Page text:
Local Backup Tips to Back Up Your Data Correctly

Your data is of paramount importance. No matter whether you store sensitive customer data for your business, or you simply have an embarrassing number of cat videos, no one wants to wake up one morning and discover that their data is gone. The only way to fully protect yourself is to regularly backup your data so you can fully recover in the event of a disaster — you can’t recover data that you haven’t kept. But how confident are you that the data on which you depend on is backed up successfully?

When it comes to backups, you have options, and one of is close to home. Local backup gives you immediate, instant access to whatever data you might need back, regardless of whether it’s deleted, overwritten or lost. Benefits include:

  • Security: With local backup, which is usually in the form of external hard drives, the data is just as protected as your network. Further, once it’s stored and the drive is disconnected, it’s safe from any malicious attacks that affect your infrastructure — giving you peace of mind.
  • Speed: With on-site backups, speed is not limited by connectivity. Backing up all of your data to an external hard drive usually takes a fraction of the time required by cloud storage. And, after that initial backup, daily updating can be done in a few minutes.
  • Control: With a local backup solution, you know exactly where your data is, and you retain control over who can and cannot access your files. Keeping an offline backup locally is a good way to ensure that your information doesn’t fall into the wrong hands.

Both Windows and Mac OS X have beefed up their built-in backup tools in recent years. Windows 10 includes a File History feature and a full disk backup feature, and OS X includes its Time Machine software. Both of these are well worth running. Here’s how to do it:

Local backup for a PC: To set up a File History backup to an external drive, open the File History app by typing “File History” into the Windows search bar or by opening the Start menu and then navigating to Settings, Update & Security, Backup. Click Add a drive and select your external drive from the list. Under More options you can add more folders to your backup (by default Windows 10 backs up all the folders within the Users folder), exclude folders, and change your backup settings. File History backs up new files every hour and saves backed up files forever; these default settings are fine for most people, but you can change them if you like.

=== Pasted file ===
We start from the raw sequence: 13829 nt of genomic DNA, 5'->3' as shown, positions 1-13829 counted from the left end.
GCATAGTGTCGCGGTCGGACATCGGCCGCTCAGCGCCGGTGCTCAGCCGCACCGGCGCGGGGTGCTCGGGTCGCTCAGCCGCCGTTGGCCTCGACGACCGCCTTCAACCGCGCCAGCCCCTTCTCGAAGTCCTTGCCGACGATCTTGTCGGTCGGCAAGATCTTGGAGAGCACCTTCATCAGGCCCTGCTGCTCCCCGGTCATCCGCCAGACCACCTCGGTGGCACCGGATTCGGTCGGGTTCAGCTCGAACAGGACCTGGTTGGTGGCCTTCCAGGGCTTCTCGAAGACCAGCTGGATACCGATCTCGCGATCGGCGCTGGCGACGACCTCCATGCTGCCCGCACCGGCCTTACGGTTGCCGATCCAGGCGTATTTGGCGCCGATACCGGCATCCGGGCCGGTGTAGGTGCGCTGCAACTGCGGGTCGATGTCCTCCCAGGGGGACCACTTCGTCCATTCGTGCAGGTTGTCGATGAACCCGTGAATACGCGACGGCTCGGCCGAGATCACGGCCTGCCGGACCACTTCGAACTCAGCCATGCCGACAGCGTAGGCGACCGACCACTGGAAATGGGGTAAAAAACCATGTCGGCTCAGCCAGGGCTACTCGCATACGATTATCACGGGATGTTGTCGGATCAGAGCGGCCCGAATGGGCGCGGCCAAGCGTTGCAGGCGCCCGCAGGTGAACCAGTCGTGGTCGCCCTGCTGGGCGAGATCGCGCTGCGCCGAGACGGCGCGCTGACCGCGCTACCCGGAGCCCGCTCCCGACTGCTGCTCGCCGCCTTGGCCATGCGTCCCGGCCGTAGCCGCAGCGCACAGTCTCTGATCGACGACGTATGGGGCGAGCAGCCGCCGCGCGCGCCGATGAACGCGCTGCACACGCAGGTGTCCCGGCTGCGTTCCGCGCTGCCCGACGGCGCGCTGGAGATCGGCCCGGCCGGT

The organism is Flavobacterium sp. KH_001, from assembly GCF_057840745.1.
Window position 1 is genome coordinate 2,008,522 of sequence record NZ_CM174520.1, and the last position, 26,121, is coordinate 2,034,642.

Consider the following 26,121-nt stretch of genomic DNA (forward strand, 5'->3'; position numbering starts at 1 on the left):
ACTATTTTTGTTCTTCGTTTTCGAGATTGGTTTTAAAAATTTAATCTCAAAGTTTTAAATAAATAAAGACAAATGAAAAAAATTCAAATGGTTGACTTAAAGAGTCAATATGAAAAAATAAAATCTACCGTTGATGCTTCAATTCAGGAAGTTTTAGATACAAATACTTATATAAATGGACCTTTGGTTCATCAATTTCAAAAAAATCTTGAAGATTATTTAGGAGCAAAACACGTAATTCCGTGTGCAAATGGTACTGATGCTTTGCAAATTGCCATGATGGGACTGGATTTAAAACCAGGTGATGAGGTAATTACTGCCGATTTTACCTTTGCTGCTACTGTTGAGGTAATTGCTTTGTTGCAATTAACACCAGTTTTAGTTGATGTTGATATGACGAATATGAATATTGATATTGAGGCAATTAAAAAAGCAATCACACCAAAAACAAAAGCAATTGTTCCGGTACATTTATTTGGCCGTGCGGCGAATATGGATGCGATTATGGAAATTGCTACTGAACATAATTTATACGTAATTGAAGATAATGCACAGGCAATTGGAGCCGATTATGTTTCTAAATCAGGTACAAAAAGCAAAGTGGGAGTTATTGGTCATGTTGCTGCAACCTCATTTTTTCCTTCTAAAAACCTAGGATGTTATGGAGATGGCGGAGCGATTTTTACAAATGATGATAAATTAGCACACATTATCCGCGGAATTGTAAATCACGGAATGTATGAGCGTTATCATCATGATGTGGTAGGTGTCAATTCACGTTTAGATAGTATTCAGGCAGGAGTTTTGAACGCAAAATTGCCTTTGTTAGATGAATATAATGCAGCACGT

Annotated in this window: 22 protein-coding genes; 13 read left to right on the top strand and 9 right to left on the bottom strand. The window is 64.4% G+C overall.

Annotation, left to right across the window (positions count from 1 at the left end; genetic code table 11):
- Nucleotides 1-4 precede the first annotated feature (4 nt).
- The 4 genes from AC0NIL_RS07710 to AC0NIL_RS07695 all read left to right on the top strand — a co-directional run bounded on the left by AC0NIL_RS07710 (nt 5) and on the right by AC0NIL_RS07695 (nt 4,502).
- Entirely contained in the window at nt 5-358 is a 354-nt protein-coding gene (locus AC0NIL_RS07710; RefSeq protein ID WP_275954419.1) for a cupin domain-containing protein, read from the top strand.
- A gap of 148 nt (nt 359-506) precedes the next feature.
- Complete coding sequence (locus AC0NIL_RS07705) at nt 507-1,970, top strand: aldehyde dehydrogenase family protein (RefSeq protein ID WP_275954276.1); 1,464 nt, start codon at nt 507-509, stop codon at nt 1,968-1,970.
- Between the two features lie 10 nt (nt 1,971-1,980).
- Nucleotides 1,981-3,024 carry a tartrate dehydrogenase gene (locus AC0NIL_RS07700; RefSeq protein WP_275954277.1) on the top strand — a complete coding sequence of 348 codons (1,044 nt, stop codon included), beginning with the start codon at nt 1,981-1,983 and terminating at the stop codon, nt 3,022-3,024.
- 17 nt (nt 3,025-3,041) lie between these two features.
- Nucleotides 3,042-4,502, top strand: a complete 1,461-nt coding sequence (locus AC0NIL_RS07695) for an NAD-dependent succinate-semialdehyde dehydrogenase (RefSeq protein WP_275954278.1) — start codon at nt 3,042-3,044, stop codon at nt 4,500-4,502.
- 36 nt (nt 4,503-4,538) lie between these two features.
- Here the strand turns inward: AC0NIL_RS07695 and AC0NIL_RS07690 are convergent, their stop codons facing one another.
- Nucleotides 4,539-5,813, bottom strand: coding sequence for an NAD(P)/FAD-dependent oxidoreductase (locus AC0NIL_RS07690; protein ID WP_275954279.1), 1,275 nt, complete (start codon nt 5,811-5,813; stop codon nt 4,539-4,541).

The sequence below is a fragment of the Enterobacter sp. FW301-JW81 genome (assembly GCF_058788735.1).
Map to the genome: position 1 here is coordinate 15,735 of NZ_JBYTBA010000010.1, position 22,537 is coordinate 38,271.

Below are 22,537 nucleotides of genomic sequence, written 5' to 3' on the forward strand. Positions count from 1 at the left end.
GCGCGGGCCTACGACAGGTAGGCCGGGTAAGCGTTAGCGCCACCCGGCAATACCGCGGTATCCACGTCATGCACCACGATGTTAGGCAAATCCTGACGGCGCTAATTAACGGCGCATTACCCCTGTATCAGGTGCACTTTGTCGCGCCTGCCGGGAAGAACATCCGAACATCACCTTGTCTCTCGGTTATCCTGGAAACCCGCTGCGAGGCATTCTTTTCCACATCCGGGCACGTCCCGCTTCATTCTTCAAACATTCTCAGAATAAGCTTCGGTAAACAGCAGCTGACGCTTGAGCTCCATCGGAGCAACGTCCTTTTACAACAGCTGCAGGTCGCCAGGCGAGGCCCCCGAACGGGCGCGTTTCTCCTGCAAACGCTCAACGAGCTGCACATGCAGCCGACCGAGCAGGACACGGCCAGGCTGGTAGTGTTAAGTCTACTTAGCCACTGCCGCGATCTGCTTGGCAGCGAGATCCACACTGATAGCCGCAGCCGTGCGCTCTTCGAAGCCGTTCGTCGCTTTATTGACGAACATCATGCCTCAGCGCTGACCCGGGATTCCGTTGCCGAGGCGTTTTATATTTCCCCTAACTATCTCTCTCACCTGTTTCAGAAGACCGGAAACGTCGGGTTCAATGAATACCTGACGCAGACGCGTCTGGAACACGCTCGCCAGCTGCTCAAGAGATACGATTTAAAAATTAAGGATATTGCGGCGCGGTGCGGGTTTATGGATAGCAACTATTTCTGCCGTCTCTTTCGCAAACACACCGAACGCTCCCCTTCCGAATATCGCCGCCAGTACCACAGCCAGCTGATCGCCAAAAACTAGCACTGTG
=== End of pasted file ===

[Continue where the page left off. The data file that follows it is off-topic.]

Local backup for Mac: To set up an external drive as a Time Machine backup, you might simply need to connect the drive to your Mac: At that point macOS usually displays a dialog box asking if you want to use the drive to back up with Time Machine. Choose whether to encrypt the drive, click Use as Backup Disk, and you’re done.

Ready to get started? Here are some best practices to keep in mind:

  1. Create a checklist: Document the files and folders to be saved and back up the most important files first.
  2. Create a schedule: Consumers may want to back up important information once a week. Small businesses might do so daily. Most cloud services let you set up a fixed schedule so your data will back up automatically.
  3. Verify the backup: Load information from the storage device back to the computer to ensure that the data copy is intact.